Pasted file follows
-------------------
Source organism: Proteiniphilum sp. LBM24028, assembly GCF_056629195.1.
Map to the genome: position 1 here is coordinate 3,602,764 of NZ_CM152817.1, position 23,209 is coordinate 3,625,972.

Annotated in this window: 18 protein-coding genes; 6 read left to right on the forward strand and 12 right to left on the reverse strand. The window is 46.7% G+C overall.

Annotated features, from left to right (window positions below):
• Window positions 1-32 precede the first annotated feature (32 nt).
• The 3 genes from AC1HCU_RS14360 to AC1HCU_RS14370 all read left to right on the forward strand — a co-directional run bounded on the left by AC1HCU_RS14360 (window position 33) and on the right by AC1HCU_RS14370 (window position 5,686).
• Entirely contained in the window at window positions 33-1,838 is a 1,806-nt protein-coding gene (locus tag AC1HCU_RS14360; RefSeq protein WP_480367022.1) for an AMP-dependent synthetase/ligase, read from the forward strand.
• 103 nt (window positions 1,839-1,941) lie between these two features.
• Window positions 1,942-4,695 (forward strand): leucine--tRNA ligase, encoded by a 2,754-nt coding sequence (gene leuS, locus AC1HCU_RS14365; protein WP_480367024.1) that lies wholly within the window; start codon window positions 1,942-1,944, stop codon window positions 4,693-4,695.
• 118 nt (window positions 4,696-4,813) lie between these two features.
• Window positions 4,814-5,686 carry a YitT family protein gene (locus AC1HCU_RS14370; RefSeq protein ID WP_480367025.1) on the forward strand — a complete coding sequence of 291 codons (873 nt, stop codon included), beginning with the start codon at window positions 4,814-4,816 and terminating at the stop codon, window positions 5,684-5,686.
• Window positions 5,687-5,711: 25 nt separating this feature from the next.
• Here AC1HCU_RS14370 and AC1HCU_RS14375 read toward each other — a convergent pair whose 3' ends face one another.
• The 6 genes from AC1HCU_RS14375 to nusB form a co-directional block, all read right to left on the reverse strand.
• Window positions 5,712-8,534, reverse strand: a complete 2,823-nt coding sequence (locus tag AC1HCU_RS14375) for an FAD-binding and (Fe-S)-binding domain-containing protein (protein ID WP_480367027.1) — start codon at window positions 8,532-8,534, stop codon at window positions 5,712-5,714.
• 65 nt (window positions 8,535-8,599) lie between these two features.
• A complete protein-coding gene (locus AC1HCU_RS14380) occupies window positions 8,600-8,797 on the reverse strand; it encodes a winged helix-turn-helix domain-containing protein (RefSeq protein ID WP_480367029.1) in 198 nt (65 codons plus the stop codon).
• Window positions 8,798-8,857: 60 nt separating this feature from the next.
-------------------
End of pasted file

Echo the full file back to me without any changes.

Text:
Source organism: Proteiniphilum sp. LBM24028, assembly GCF_056629195.1.
Map to the genome: position 1 here is coordinate 3,602,764 of NZ_CM152817.1, position 23,209 is coordinate 3,625,972.

Annotated in this window: 18 protein-coding genes; 6 read left to right on the forward strand and 12 right to left on the reverse strand. The window is 46.7% G+C overall.

Annotated features, from left to right (window positions below):
• Window positions 1-32 precede the first annotated feature (32 nt).
• The 3 genes from AC1HCU_RS14360 to AC1HCU_RS14370 all read left to right on the forward strand — a co-directional run bounded on the left by AC1HCU_RS14360 (window position 33) and on the right by AC1HCU_RS14370 (window position 5,686).
• Entirely contained in the window at window positions 33-1,838 is a 1,806-nt protein-coding gene (locus tag AC1HCU_RS14360; RefSeq protein WP_480367022.1) for an AMP-dependent synthetase/ligase, read from the forward strand.
• 103 nt (window positions 1,839-1,941) lie between these two features.
• Window positions 1,942-4,695 (forward strand): leucine--tRNA ligase, encoded by a 2,754-nt coding sequence (gene leuS, locus AC1HCU_RS14365; protein WP_480367024.1) that lies wholly within the window; start codon window positions 1,942-1,944, stop codon window positions 4,693-4,695.
• 118 nt (window positions 4,696-4,813) lie between these two features.
• Window positions 4,814-5,686 carry a YitT family protein gene (locus AC1HCU_RS14370; RefSeq protein ID WP_480367025.1) on the forward strand — a complete coding sequence of 291 codons (873 nt, stop codon included), beginning with the start codon at window positions 4,814-4,816 and terminating at the stop codon, window positions 5,684-5,686.
• Window positions 5,687-5,711: 25 nt separating this feature from the next.
• Here AC1HCU_RS14370 and AC1HCU_RS14375 read toward each other — a convergent pair whose 3' ends face one another.
• The 6 genes from AC1HCU_RS14375 to nusB form a co-directional block, all read right to left on the reverse strand.
• Window positions 5,712-8,534, reverse strand: a complete 2,823-nt coding sequence (locus tag AC1HCU_RS14375) for an FAD-binding and (Fe-S)-binding domain-containing protein (protein ID WP_480367027.1) — start codon at window positions 8,532-8,534, stop codon at window positions 5,712-5,714.
• 65 nt (window positions 8,535-8,599) lie between these two features.
• A complete protein-coding gene (locus AC1HCU_RS14380) occupies window positions 8,600-8,797 on the reverse strand; it encodes a winged helix-turn-helix domain-containing protein (RefSeq protein ID WP_480367029.1) in 198 nt (65 codons plus the stop codon).
• Window positions 8,798-8,857: 60 nt separating this feature from the next.